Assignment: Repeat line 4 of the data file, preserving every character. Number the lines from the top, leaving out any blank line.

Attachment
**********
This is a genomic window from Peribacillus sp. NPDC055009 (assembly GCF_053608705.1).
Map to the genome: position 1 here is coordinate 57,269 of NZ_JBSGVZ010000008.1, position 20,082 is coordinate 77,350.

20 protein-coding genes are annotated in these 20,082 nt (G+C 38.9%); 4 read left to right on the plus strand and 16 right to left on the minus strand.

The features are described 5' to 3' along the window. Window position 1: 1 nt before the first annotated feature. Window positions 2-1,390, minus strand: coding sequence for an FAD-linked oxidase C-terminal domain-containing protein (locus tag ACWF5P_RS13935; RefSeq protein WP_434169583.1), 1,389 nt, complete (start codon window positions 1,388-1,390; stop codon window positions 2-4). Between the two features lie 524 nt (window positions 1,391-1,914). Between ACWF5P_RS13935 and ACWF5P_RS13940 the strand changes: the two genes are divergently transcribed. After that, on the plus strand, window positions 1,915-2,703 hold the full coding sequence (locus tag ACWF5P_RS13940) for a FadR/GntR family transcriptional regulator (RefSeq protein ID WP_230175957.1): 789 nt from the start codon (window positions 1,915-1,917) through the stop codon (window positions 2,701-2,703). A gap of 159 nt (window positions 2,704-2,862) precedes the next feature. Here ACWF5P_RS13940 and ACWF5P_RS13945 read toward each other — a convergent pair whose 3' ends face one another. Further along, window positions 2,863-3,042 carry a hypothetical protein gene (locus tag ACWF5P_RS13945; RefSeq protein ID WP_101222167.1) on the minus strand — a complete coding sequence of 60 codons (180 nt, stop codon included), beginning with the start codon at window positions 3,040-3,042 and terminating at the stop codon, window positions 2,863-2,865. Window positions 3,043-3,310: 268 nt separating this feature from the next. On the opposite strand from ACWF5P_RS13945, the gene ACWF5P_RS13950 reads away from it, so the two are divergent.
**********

The features are described 5' to 3' along the window. Window position 1: 1 nt before the first annotated feature. Window positions 2-1,390, minus strand: coding sequence for an FAD-linked oxidase C-terminal domain-containing protein (locus tag ACWF5P_RS13935; RefSeq protein WP_434169583.1), 1,389 nt, complete (start codon window positions 1,388-1,390; stop codon window positions 2-4). Between the two features lie 524 nt (window positions 1,391-1,914). Between ACWF5P_RS13935 and ACWF5P_RS13940 the strand changes: the two genes are divergently transcribed. After that, on the plus strand, window positions 1,915-2,703 hold the full coding sequence (locus tag ACWF5P_RS13940) for a FadR/GntR family transcriptional regulator (RefSeq protein ID WP_230175957.1): 789 nt from the start codon (window positions 1,915-1,917) through the stop codon (window positions 2,701-2,703). A gap of 159 nt (window positions 2,704-2,862) precedes the next feature. Here ACWF5P_RS13940 and ACWF5P_RS13945 read toward each other — a convergent pair whose 3' ends face one another. Further along, window positions 2,863-3,042 carry a hypothetical protein gene (locus tag ACWF5P_RS13945; RefSeq protein ID WP_101222167.1) on the minus strand — a complete coding sequence of 60 codons (180 nt, stop codon included), beginning with the start codon at window positions 3,040-3,042 and terminating at the stop codon, window positions 2,863-2,865. Window positions 3,043-3,310: 268 nt separating this feature from the next. On the opposite strand from ACWF5P_RS13945, the gene ACWF5P_RS13950 reads away from it, so the two are divergent.